Bullet-train agency chided for deceptive claim

bullet.trainThe California High-Speed Rail Authority’s first business plan warned that the project would struggle to attract outside investors without some sort of revenue or ridership guarantee. That led the Legislative Analyst’s Office to repeatedly warn such guarantees would be illegal under Proposition 1A, the 2008 bond measure approved by voters giving $9.95 billion in seed money to the project. That’s because if the guarantees weren’t met, taxpayers would have to provide subsidies to the investors, which Prop. 1A forbids.

However, the rail authority has consistently maintained it has identified several potential investors. Los Angeles Daily News business columnist Susan Shelley, who attended recent community meetings sponsored by the authority in the San Fernando Valley, writes that these claims are misleading:

[State officials] insisted that the bullet train is financially viable and won’t need taxpayer subsidies to operate. They offered up a stack of year-old letters from private sector companies as evidence.


But the letters are about construction loans, not financial self-sufficiency. In the very first letter a CEO writes, “we believe that long-term funding by the State is needed.”


The second letter says the project could be completed “with funds from the state” in combination with private financing, if the state provides “a multi-year source of repayment.”


The would-be private sector partners were offering to help us borrow money, which we would then give to them to build the bullet train.

Schwarzenegger wanted China as partner

I once had a conversation about the California bullet-train project with a high-powered Wall Street analyst whose primary focus is large public-private collaborations on big infrastructure projects. (The analyst was in San Diego to consult on stadium plans.)

The analyst laughed at the idea that the state of California would attract a private sector investor because of the ban on even the possibility of subsidies.

At least some members of the Schwarzenegger administration must have reached this conclusion as well. It’s why Gov. Arnold Schwarzenegger traveled to China in 2010 to seek a bullet-train partner. The Chinese government encouraged Schwarzenegger to believe this was in the realm of possibility.

But more recent coverage has depicted China and other nations with high-speed rail experience as wanting to be a contractor-financier, not a partner:

Chinese state firms are poised to be strong contenders in the race to make high-speed trains that will sprint between Los Angeles and San Francisco, part of a $68 billion project to bring the service to the United States for the first time.


While “bullet train” manufacturers from Germany, Japan, South Korea and France are expected to be among those jockeying for the estimated $1 billion train contract, China’s ability to offer low prices and hefty financing appear to make it the one to beat, say lobbyists and industry insiders.

That’s from a May 21 Reuters story.

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  1. Ronald Stein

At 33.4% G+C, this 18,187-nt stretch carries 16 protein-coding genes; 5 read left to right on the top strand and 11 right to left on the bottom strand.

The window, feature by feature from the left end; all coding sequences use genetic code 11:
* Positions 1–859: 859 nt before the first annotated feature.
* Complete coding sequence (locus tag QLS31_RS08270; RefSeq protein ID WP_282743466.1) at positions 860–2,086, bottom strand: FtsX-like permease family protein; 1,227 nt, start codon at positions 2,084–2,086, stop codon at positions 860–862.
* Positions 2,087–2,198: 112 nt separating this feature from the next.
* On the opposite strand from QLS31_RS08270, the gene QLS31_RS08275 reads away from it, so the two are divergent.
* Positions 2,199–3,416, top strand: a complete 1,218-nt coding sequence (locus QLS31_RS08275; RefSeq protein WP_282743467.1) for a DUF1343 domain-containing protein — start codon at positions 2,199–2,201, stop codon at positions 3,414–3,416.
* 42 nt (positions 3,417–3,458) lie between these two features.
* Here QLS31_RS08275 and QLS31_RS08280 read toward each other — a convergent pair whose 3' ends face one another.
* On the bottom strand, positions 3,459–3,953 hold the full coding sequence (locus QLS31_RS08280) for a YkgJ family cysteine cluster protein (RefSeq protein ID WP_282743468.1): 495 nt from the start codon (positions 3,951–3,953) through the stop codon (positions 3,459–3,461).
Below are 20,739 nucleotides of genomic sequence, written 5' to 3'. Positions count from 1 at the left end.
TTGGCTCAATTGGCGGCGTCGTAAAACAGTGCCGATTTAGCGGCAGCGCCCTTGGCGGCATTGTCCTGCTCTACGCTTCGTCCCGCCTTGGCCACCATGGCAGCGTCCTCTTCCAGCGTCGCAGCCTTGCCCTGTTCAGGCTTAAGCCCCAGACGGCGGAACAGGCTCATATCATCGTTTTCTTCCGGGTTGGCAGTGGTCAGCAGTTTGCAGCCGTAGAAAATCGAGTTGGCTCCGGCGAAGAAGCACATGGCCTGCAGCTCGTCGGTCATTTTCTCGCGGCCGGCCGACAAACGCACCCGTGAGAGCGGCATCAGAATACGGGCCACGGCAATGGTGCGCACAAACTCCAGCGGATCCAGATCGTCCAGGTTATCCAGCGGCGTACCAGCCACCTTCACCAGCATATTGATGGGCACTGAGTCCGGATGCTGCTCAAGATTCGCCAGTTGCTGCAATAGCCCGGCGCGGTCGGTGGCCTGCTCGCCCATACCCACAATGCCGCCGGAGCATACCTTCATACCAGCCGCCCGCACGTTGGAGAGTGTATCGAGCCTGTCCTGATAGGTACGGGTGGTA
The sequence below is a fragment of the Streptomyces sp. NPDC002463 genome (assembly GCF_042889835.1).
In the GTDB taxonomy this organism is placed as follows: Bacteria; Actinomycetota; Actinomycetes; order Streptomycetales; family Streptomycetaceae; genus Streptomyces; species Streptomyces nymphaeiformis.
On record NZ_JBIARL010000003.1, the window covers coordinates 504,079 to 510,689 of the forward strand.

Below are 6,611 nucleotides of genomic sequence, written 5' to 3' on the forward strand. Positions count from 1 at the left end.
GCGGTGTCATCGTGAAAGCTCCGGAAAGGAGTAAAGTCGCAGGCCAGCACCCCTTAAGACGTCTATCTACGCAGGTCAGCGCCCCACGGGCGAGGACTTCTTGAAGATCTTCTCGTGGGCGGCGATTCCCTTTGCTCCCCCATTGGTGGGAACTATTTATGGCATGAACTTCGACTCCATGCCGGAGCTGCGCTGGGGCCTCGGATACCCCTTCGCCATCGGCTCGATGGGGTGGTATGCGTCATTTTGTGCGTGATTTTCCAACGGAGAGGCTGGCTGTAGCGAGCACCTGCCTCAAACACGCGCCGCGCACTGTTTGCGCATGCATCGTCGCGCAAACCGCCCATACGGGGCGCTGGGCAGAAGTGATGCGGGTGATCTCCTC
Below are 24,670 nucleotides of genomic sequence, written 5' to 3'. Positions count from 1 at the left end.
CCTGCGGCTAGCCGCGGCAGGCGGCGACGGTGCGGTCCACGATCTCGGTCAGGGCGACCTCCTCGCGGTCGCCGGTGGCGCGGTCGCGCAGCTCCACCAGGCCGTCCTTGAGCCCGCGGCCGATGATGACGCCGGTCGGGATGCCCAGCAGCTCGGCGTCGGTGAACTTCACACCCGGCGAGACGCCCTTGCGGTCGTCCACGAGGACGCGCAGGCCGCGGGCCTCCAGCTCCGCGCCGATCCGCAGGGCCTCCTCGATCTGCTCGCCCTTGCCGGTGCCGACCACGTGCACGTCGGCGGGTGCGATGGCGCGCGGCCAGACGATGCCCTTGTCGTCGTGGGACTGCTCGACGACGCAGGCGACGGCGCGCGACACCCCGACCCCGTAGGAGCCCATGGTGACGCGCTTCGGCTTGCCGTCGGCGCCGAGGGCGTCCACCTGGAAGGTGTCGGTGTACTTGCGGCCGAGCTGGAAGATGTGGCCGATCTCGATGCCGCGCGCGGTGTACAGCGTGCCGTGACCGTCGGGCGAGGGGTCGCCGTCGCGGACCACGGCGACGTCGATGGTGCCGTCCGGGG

Ronald Stein 8 June, 2015, 09:14

    Since state law says that the system MUST OPERATE WITHOUT A TAXPAYER SUBSIDY, which may necessitate higher fares per mile, compared with other similar rail systems worldwide, which will adversely affect ridership projections.

    If, and a big IF, the bullet train ever progresses, those engineering and construction technical challenges to get over the mountains between Bakersfield and Los Angeles will be reviewed and scrutinized under a microscope. The result of those public reviews would result in an image for the public of safety concerns that would then negatively impact any potential ridership for decades. In addition, there may not be engineering or construction firms large enough to take on the liability exposure to their firms to take on this “mission impossible” to get the train over the grapevine.

    Driving or flying can be done at virtually any time of day, but the inflexibility of how many train departure times would be available from a limited number of trains would impact the convenience factor offered by cars and planes and thus also adversely affect train ridership. The snowballing effect of lower ridership would be higher fares for those that do use the train as there would be no state subsidies available.

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Chris Reed

Chris Reed

Chris Reed is a regular contributor to Cal Watchdog. Reed is an editorial writer for U-T San Diego. Before joining the U-T in July 2005, he was the opinion-page columns editor and wrote the featured weekly Unspin column for The Orange County Register. Reed was on the national board of the Association of Opinion Page Editors from 2003-2005. From 2000 to 2005, Reed made more than 100 appearances as a featured news analyst on Los Angeles-area National Public Radio affiliate KPCC-FM. From 1990 to 1998, Reed was an editor, metro columnist and film critic at the Inland Valley Daily Bulletin in Ontario. Reed has a political science degree from the University of Hawaii (Hilo campus), where he edited the student newspaper, the Vulcan News, his senior year. He is on Twitter: @chrisreed99.

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